Front-loaded text and scanning the page
We push our writers to always front-load their titles and paragraphs not just because we think it's a good idea, but because studies back up the technique.
Jakob Nielsen posted a great article, "First 2 Words: A Signal for the Scanning Eye," where he goes into the details of his research in this area.
Jakob starts with reminding us how our customers have many lists to read, err scan -- it's not just search results.
- Search result pages
- List of current and/or archived articles and press releases
- Product listing
- Table of contents
- Question lists on an FAQ page
- Bulleted and numbered lists, checklists, etc
11 characters is used as the baseline measure the number of characters a user actually reads when looking through a list (link text). The test is to see just the first 11 characters and see if you can predict what's behind the link -- what will you get when you click.
The best link text has these characteristics.
- Plain language
- Specific terminology
- Follow naming conventions
- Front-loaded, action-oriented terms
The first 3 have something in common -- no slang or internal jargon.
What're the characteristics of bad link text?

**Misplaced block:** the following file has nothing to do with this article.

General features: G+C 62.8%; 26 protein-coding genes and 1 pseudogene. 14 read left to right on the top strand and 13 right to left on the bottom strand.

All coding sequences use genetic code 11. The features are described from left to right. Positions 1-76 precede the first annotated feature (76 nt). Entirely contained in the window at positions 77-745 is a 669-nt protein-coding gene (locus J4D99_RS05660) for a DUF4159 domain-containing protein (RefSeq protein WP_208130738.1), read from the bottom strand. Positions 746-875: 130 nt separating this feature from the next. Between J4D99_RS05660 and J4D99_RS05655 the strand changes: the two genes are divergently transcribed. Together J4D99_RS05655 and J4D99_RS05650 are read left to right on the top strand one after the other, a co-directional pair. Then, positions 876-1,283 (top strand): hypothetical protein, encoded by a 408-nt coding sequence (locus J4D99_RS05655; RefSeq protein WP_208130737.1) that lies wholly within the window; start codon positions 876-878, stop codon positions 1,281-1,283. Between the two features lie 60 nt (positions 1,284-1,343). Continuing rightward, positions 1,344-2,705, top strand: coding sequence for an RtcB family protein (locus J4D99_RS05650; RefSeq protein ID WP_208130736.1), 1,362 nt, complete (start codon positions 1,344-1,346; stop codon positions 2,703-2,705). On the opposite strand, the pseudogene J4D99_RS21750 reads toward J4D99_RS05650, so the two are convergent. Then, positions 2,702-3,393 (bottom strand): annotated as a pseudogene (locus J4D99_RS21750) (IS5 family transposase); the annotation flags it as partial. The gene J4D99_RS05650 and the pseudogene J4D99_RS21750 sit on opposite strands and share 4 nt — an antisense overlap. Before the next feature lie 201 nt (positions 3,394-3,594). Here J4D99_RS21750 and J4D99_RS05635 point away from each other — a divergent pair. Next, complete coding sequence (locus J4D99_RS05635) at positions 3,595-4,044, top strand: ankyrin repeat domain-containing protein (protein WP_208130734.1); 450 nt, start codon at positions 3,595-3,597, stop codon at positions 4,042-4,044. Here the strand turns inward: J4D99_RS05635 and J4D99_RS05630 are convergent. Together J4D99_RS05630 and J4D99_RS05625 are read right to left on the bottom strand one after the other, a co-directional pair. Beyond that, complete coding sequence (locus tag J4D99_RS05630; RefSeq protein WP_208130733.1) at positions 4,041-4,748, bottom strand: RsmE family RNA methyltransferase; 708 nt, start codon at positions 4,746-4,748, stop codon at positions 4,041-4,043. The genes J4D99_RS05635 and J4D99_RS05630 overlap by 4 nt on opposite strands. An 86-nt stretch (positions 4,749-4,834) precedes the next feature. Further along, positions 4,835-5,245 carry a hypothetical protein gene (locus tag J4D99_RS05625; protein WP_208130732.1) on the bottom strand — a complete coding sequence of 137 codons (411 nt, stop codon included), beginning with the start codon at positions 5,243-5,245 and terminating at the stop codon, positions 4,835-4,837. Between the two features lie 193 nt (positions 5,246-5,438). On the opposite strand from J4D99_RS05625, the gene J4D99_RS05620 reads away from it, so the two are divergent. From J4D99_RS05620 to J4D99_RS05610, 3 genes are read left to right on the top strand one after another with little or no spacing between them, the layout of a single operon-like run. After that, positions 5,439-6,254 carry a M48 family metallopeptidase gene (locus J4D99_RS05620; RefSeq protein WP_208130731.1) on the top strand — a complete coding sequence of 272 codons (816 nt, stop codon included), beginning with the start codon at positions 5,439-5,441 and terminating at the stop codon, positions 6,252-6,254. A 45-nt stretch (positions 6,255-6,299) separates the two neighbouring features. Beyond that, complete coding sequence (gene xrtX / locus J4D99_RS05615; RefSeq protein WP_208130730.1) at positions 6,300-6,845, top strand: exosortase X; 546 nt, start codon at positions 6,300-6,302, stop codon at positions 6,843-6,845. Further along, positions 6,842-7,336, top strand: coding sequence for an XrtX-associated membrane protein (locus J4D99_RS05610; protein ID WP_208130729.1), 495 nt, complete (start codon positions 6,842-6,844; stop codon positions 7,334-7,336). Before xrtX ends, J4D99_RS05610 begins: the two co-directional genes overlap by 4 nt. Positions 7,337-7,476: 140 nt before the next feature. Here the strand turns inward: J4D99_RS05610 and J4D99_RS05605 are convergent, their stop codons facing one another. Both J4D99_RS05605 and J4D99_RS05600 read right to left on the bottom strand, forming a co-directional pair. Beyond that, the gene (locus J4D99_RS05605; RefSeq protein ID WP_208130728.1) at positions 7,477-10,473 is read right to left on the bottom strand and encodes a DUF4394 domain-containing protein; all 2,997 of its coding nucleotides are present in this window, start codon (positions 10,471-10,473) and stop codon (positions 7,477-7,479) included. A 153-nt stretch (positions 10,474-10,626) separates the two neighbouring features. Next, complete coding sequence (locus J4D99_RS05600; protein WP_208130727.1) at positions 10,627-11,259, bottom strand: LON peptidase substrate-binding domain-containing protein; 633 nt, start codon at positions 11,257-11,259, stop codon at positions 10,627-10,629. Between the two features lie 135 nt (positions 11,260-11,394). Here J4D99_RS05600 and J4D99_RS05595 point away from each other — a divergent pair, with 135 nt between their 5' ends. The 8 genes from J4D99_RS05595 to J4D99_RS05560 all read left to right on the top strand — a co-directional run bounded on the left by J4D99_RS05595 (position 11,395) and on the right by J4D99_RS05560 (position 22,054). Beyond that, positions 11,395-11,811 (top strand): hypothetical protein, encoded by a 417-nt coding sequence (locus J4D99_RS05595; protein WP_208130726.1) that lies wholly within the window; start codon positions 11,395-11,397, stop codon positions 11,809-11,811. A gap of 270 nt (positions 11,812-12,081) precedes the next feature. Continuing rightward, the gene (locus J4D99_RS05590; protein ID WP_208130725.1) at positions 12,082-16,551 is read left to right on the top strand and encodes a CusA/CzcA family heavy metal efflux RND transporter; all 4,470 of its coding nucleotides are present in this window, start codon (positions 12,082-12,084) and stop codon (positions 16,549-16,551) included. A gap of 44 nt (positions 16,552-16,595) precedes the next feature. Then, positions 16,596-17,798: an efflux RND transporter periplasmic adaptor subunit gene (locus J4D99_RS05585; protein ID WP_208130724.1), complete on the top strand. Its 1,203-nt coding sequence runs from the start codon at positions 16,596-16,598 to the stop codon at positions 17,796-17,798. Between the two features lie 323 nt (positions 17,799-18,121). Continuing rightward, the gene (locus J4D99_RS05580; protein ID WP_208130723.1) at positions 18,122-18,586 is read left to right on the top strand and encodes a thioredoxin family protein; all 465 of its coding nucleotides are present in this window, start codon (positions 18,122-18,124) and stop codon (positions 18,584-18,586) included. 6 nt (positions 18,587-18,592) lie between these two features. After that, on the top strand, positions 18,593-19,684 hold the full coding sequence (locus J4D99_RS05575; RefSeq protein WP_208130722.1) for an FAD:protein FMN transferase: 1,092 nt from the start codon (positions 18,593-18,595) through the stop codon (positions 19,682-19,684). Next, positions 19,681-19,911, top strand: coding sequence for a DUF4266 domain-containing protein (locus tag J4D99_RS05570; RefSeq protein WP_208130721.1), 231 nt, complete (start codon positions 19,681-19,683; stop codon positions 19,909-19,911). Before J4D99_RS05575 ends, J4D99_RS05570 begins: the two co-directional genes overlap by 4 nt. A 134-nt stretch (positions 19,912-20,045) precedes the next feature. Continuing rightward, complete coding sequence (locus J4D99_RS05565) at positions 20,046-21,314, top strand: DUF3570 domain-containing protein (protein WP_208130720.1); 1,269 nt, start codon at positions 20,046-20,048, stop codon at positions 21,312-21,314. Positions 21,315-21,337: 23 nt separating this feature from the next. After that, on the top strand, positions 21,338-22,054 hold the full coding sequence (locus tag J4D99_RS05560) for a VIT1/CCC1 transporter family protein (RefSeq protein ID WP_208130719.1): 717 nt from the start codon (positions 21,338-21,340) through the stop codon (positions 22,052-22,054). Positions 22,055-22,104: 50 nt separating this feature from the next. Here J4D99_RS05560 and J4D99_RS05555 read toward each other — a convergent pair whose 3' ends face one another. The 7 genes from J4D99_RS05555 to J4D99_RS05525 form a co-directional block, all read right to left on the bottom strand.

- Generic words
- Made-up terms
- Having the information-carrying text at the end
Jakob concludes with a reminder that our customers do have the option to read past the first 11 characters. What we need to remember is to front-load our titles and links so the customer, when necessary will read the rest of it, i.e. it needs to grab their attention to read enough to validate it's the correct link (which would be followed by a click). "Nanocontent (first bit of a link) just needs to be good enough that users will sniff the most promising links in full." How?
- Provide enough additional context, so the user knows what to expect (and make sure the clicked-to page actually delivers).
- Clearly differentiate links -- don't make me choose between 2 very similar links.
- Don't mislead or over-promise.
It's all so simple. Right?